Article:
…or, how I should learn not to always trust my instincts.
After our first day out with Adrian Berry a few weeks ago, Sol and I had been keen to go back for another days coaching to reinforce the skills we had learned, and maybe push things on a little harder. Things hadn’t really looked too good for this for a while, as I was working all the hours under the sun, Sol was similarly tied up, and Adrian was planning to spend a few weeks in Morocco. However, at the last minute, everything came together and so a plan was hatched to drive up to the Peak District on Friday, camp over, go to Froggatt with Adrian on Saturday, then on to Horseshoe Quarry on Sunday for something entirely different. As always, various weather forecasts were looked at until we found one that looked vaguely promising, and we believed that one over the others while we made our plans. And, as we should have expected, it started raining pretty much the moment we got on the road on Friday night, and absolutely heaved it down all the way to the campsite, whereupon we pitched our tent in a swamp, and went to the local pub for a couple of pints before turning in.
Saturday morning saw us heading into Hathersage to grab some breakfast and for a quick look for a waterproof jacket for Sol as he had left his at home. We didn’t find a jacket, but we did find the biggest breakfast I’ve ever seen, at the little bakery just up the Grindleford road. Now named the ‘Hathersage Heart-attack’, it was a fry-up of biblical proportions, and utterly utterly brilliant. Grease duly consumed, we drove up to Froggatt, met Adrian, and walked to the crag through the puddles and mud. The sun was trying to come out, but it really didn’t look too promising. First thing we did when we got to the top of the crag was to find a reasonably dry boulder, and we spent about an hour there, just playing really, but always under the watchful gaze of Adrian, who would occasionally stop me, get me to question why I was doing something particular way, and get to to really *think* about what I was doing rather than just grabbing big holds and thugging my way around the place. This culminated in a great exercise for me, where I wasn’t allowed to look upwards. I could look dead ahead, but no higher. The idea was that it would make me concentrate on my feet more rather than looking for big juggy holds and then pulling myself into a position with good hands but crap feet. And it worked brilliantly. So much so that while Sol and Adrian sat and had a cup of tea and a chat, I just carried on, constantly finding new ways up the boulder without even thinking of my hands – just feeling upwards, not consciously choosing handholds. Brilliant.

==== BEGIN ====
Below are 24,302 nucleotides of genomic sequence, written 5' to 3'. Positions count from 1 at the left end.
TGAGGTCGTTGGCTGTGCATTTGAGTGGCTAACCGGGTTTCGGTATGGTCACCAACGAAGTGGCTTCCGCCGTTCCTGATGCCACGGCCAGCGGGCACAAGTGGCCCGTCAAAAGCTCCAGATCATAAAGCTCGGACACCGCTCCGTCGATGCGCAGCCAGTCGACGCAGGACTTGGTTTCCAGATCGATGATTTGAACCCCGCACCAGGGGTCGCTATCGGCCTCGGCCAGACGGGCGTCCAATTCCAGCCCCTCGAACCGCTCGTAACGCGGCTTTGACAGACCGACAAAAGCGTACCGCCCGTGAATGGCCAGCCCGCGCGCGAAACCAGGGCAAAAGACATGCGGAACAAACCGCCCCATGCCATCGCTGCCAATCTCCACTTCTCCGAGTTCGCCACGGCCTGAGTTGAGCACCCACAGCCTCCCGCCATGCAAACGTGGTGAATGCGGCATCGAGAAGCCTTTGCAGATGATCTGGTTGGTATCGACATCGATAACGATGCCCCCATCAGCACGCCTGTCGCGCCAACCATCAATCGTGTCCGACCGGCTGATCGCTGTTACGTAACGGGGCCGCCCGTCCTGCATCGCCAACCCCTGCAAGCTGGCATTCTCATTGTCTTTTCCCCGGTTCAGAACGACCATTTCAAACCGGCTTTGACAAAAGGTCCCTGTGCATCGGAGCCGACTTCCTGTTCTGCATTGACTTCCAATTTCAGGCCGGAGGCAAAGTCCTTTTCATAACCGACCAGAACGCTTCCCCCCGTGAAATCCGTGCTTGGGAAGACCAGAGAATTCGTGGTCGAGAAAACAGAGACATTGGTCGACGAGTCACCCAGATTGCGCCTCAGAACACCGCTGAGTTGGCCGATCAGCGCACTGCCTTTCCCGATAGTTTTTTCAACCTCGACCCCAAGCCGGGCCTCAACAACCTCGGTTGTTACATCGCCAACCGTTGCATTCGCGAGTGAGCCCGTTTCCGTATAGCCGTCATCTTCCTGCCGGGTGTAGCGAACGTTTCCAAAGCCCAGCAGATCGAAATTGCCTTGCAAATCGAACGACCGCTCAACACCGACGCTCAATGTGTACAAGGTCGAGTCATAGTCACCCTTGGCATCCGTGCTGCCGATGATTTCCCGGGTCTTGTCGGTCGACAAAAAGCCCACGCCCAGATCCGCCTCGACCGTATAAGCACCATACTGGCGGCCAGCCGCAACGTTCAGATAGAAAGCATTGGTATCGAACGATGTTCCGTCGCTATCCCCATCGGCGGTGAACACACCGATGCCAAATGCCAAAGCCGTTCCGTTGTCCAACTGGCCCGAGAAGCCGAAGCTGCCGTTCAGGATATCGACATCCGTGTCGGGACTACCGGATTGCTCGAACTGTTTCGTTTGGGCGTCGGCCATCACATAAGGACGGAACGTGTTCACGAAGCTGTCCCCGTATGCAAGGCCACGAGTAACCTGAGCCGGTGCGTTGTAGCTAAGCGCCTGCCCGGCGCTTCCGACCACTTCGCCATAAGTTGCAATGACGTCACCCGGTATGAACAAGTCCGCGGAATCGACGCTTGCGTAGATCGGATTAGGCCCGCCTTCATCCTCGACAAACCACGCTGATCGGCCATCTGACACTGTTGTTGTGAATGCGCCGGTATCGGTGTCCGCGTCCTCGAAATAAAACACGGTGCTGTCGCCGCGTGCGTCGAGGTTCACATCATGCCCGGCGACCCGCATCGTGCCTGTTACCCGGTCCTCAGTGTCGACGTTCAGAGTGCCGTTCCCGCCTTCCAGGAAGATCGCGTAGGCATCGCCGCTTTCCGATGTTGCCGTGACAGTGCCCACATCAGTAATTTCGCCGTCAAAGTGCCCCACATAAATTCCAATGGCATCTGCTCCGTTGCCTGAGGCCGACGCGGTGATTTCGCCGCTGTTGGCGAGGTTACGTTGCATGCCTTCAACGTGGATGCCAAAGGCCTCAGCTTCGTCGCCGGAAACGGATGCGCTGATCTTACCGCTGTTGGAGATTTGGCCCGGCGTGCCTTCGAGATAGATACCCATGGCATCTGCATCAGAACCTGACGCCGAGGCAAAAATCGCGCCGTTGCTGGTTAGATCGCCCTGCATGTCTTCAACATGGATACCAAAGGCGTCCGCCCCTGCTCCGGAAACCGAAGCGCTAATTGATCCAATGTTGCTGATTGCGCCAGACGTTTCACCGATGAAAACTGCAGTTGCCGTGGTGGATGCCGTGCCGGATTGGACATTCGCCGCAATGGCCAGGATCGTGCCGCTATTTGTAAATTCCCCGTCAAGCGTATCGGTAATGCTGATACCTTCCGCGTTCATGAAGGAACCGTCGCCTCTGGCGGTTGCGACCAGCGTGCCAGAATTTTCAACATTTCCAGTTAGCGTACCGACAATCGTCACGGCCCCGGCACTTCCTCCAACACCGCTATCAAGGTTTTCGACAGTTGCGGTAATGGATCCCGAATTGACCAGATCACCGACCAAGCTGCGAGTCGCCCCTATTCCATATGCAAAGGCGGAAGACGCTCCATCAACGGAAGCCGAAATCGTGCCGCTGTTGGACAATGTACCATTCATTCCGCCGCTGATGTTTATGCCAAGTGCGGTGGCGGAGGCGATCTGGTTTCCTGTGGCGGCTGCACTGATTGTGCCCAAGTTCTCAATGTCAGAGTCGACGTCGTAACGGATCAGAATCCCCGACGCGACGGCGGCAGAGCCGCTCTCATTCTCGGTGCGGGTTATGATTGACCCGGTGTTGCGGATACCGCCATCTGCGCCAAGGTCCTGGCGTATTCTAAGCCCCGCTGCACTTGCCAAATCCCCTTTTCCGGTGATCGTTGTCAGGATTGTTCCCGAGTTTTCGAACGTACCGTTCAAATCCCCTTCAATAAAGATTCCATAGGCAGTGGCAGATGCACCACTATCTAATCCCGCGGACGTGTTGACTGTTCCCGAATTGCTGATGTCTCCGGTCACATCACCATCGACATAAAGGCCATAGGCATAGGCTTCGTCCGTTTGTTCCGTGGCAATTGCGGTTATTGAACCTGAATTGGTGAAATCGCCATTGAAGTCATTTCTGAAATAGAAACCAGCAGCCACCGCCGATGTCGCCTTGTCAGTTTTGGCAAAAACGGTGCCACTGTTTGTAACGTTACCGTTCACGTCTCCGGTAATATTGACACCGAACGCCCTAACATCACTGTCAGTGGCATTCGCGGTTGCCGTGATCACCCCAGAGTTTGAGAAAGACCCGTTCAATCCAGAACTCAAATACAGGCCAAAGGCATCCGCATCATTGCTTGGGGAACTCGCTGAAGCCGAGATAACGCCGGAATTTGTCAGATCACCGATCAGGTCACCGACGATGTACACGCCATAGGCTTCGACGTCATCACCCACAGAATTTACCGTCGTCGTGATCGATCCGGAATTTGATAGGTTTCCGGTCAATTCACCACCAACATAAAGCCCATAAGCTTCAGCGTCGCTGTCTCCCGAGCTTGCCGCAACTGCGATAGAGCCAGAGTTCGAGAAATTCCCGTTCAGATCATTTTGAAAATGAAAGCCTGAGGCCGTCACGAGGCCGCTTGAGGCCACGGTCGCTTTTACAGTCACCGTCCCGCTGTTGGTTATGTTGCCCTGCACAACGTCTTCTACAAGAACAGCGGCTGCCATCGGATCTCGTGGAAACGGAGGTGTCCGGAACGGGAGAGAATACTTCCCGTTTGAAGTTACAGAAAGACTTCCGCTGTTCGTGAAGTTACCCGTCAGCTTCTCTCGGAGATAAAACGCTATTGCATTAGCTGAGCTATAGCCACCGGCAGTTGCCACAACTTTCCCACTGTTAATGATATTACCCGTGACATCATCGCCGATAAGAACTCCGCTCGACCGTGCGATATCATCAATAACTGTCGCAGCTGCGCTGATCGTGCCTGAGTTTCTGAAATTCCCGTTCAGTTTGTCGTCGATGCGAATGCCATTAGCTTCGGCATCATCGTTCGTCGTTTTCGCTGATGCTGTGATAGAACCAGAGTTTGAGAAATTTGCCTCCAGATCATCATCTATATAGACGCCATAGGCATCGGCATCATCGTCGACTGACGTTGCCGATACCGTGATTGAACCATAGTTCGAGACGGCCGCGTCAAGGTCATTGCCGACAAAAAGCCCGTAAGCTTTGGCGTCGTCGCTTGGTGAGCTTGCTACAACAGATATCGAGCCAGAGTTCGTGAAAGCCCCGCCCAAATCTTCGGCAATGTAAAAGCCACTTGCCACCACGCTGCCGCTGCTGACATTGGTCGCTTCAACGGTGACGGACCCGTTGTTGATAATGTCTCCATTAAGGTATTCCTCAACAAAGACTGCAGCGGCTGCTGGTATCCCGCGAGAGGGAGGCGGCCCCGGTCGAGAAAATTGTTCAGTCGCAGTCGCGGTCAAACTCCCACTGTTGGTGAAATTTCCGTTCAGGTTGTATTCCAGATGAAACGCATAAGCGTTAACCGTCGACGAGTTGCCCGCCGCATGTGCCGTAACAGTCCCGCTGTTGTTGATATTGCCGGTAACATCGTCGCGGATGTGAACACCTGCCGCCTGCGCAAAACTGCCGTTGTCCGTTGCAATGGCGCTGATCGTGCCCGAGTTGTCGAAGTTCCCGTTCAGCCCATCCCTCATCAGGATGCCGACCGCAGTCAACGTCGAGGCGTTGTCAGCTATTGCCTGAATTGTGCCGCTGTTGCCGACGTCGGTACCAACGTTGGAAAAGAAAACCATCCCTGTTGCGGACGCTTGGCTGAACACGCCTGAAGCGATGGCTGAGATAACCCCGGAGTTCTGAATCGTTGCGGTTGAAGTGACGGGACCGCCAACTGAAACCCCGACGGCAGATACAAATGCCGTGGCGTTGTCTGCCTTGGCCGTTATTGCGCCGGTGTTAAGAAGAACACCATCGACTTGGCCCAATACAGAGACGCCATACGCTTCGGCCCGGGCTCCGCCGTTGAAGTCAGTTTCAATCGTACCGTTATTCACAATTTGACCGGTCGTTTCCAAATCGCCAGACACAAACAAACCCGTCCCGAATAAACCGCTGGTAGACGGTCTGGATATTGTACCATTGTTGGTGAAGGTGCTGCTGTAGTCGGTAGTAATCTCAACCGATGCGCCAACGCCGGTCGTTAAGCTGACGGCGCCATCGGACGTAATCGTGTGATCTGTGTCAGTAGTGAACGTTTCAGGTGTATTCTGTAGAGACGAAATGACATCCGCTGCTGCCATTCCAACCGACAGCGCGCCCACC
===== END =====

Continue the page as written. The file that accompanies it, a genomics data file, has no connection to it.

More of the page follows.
Right then. First climb of the day… Adrian pointed me up Sunset Crack and off I went. What a lovely climb! Slightly tricky move to get over the bulge at the base of the crack, but with great protection, and a lovely position on the edge of the slab. I really enjoyed this one, and topped out with a big smile on my face. All those exercises on footwork obviously paid off, as although not the trickiest climb in the world, there are a couple of places where good footwork makes it a lot more pleasurable – rather than hanging onto the crack by my fingers I was relying on my feet, and using my hands more for balance than motive power. Oh, and for placing the gear of course. Sol then whizzed up the climb, pronounced it easy, and geared up for an ascent of Sunset Slab. I knew that in my head I wasn’t ready to lead this one, as it is very much a bold route – no protection on the upper half of the slab. At which point Adrian soloed up to the flake and pocket, and tested some protection comprising of two skyhooks and a cam – it certainly looked like it might hold a fall, but nobody was too keen to test it! Sol led the climb, and made it look easy. A simple start up to the slab, which gradually steepens up towards the top. I then hopped onto the slab on second to Sol’s lead, and proceeded to enjoy myself enormously as I padded up the slab, scarcely believing what I was doing. If, three months ago, someone had told me that I’d have the ability to walk up a gritstone slab with no handholds I would have just laughed. And yet, here I was doing just that, thanks entirely to Adrian’s coaching. Again, I topped out with a big smile, and we sat down to have a cuppa. At which point I made a prize arse of myself, by looking at the blank wall next to Sunset Slab and proclaiming it impossible to climb. Adrian looked up at it, and said “actually, it’s not that bad. One of my routes goes up there”. Soul Doubt – E8 6c. I still have no idea how anyone would ever look at a piece of rock like that and think “yeah, I can do that…”